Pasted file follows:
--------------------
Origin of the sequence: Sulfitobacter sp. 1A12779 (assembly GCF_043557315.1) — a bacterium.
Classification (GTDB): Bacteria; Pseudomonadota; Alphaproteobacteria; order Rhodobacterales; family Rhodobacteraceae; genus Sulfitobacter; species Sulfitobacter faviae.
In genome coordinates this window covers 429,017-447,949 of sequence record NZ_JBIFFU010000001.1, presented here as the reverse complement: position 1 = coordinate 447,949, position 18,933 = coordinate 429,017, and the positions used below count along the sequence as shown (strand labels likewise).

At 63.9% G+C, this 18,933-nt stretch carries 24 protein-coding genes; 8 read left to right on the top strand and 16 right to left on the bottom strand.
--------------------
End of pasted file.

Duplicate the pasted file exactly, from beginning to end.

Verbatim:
Origin of the sequence: Sulfitobacter sp. 1A12779 (assembly GCF_043557315.1) — a bacterium.
Classification (GTDB): Bacteria; Pseudomonadota; Alphaproteobacteria; order Rhodobacterales; family Rhodobacteraceae; genus Sulfitobacter; species Sulfitobacter faviae.
In genome coordinates this window covers 429,017-447,949 of sequence record NZ_JBIFFU010000001.1, presented here as the reverse complement: position 1 = coordinate 447,949, position 18,933 = coordinate 429,017, and the positions used below count along the sequence as shown (strand labels likewise).

At 63.9% G+C, this 18,933-nt stretch carries 24 protein-coding genes; 8 read left to right on the top strand and 16 right to left on the bottom strand.